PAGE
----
Often the marginalia was done quite on purpose. As already noted, scholia were written in by scholars as notations for other students of that particular text.  But artistic illumination was often added to the margins to make the book more impressive, and didn’t always relate to the subject matter. It was not uncommon to find cartoonish and sometimes even vulgar images drawn in the margins, and at the top and bottom of pages. Occasionally these would tell a simple tale over

Hmmm…how do I tell these penises are ripe?

several pages, similar to our relatively modern flip-books. And just sometimes, the artist wanted to draw fruit being picked from a penis tree.

Marginalia in your trove of campaign books can have a wide range of forms and uses. Intentional or in error, marginalia can be used to tease your players with riddles or clues, or waste their time with a literary red-herring. But they’re the perfect addition to any of your campaign manuscripts, instantly making your books more interesting. I’ve provided a list of twenty examples below. You can either pick one you like or roll randomly when a character thumbs through that book they just found.

  1. Tiny clawed footprints, burned on the surface of several pages as if something had walked or stood upon them. (Left by an imp; could be random, or done deliberately to obscure text)
  2. A series of small drawings in the margins of each page, depicting the comic (and sometimes lewd) misadventures of a flaxen-haired elf and a red-bearded dwarf.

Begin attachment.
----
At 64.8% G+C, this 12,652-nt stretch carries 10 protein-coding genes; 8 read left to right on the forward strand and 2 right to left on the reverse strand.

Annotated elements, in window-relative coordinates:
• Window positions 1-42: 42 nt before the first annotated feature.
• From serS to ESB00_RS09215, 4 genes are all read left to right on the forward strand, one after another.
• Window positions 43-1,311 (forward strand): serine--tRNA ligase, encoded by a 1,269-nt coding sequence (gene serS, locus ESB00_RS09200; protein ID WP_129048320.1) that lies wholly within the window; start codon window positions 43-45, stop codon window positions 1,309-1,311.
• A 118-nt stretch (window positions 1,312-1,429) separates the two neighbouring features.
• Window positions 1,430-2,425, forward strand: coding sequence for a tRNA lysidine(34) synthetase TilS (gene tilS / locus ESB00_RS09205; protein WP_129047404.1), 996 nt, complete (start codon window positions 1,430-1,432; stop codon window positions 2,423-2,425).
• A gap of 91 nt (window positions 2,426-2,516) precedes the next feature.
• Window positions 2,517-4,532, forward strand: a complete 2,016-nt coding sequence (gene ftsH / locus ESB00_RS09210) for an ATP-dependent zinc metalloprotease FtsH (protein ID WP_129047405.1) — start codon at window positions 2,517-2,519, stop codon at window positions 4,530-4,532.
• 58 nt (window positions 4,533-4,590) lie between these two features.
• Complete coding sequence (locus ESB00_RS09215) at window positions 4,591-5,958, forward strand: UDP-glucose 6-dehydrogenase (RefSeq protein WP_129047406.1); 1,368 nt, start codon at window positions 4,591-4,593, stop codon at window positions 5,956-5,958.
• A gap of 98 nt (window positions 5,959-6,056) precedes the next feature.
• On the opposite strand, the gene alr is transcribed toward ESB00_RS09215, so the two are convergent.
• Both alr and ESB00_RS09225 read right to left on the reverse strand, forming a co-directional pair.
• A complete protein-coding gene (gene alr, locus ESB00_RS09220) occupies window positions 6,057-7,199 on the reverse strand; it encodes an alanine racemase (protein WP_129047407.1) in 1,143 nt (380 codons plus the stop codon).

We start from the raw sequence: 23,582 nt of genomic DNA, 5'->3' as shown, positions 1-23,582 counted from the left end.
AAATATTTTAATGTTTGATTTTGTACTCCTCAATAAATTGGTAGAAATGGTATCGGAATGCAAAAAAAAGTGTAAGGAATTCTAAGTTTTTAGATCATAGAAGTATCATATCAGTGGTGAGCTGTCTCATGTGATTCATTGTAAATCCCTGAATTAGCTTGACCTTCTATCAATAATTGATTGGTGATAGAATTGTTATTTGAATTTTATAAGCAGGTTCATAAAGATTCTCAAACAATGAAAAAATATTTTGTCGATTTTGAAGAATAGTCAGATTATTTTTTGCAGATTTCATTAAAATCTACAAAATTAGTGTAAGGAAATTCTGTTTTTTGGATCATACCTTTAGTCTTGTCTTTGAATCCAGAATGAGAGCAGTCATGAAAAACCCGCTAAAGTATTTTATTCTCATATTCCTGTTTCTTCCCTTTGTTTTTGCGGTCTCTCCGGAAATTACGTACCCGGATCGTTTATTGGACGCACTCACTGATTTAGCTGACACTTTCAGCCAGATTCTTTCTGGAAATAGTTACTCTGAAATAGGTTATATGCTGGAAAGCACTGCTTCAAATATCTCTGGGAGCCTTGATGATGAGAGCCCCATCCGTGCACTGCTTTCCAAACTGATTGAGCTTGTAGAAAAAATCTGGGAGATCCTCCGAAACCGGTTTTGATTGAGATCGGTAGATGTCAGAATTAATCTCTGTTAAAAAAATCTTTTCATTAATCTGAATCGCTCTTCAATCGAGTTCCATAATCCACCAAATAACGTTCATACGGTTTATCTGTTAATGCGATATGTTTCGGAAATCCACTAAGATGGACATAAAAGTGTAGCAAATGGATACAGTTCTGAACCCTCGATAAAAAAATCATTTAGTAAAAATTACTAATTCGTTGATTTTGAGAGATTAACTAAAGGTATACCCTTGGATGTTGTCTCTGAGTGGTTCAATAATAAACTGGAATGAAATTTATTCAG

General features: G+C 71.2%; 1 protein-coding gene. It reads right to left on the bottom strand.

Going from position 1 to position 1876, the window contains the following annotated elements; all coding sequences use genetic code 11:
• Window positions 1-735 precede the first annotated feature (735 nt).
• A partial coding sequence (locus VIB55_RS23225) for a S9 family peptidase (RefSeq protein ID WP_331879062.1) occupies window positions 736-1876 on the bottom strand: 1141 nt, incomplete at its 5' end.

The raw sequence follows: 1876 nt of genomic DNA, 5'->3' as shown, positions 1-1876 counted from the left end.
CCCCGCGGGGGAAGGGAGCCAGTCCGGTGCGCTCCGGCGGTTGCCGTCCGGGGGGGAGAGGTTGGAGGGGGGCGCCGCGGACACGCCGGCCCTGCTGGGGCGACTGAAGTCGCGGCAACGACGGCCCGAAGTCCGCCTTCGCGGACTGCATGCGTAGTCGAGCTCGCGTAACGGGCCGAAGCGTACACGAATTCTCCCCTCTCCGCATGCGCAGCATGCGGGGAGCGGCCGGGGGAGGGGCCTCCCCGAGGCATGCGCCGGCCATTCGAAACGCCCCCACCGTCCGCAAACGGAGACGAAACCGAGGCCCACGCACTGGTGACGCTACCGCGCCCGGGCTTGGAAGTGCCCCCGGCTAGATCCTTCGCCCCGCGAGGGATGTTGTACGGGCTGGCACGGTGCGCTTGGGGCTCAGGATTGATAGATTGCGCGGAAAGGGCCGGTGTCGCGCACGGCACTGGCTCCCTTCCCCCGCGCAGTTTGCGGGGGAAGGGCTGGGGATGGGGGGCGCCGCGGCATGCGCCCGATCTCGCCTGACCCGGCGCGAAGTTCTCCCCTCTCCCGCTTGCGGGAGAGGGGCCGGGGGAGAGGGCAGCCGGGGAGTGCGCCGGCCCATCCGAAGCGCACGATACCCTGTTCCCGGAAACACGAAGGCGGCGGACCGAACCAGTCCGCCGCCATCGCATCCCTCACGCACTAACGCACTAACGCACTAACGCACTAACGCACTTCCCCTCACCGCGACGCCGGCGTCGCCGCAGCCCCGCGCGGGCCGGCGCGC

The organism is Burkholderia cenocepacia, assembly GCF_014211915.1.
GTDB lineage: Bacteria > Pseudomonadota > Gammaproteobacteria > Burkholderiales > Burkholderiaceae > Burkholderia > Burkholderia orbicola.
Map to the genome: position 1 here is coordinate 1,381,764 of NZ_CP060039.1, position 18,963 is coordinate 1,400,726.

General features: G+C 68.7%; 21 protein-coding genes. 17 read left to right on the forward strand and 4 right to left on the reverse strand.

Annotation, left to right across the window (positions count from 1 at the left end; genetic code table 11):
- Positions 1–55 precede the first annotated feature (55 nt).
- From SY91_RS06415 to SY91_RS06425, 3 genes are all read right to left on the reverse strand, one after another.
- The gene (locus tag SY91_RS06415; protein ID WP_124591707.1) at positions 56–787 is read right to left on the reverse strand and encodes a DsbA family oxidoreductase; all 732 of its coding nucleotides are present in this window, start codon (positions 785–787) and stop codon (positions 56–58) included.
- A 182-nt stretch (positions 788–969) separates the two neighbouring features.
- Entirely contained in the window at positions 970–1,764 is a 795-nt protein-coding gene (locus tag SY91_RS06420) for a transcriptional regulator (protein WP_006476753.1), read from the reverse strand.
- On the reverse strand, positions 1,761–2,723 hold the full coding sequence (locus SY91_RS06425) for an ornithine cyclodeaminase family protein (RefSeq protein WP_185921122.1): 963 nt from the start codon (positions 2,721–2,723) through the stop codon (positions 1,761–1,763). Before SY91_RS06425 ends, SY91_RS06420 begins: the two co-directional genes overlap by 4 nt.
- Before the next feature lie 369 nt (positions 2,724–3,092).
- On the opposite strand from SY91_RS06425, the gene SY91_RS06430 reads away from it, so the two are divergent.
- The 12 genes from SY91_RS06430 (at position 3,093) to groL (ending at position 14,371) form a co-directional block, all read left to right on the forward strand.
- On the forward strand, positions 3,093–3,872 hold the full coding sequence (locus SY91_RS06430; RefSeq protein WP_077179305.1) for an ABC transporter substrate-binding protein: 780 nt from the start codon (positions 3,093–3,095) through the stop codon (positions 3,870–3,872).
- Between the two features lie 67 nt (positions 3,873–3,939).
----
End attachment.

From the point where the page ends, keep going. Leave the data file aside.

3. In the bottom right corner of each page, a series of pictures depicting an “untoward” unicorn. (You pick how “untoward” to fit your group)
  4. A carefully written recipe for potato soup, with some odd ingredients (DM’s choice). If tried, the soup is delicious but otherwise unremarkable. (Should ideally be found in a book having nothing to do with cooking)
  5. Next to a passage with information vital to the characters, a note in the margin reading, “Annotation needed, incomplete passage. Original should be kept by [fill in group from your campaign here].”
  6. Someone has underlined several lines on every page throughout the book, often with comments like “Yes! Yes!!” and “Finally, someone gets it!” They don’t seem to bear any relation to each other, and the hand-writing in the comments is different in several places.
  7. On an otherwise beautifully illuminated manuscript, a quite visible green-inked thumbprint can be seen obscuring a portion of the title page.
  8. Starting in the bottom left corner of the last page, and spiraling clockwise and inward on each page, another shorter book has been written in the margins. The subject of the marginalia text should bear no relation to the book’s original subject.
  9. Several pages have been cut out and re-glued back into the book in different places, some upside down or backwards.
  10. Someone has meticulously cut the letter “e” out of every word in the manuscript. Tucked in the back of the book is a small pouch containing the resulting confetti.
  11. Characters will notice the lyrics and musical notation for a bawdy song about naiads hidden in the illuminations of a manuscript. If sung aloud near any body of water the song summons a water elemental which immediately attacks the singer.
  12. A character notices an image of a thin man with glasses, wearing a striped tunic, in the marginalia of one page. That same character now can’t help but notice that same image in the marginalia of every book in this library.
  13. The illuminations in the manuscript look slightly off. But if the page is angled properly under the correct light, characters will note the illuminations appear to be three-dimensional.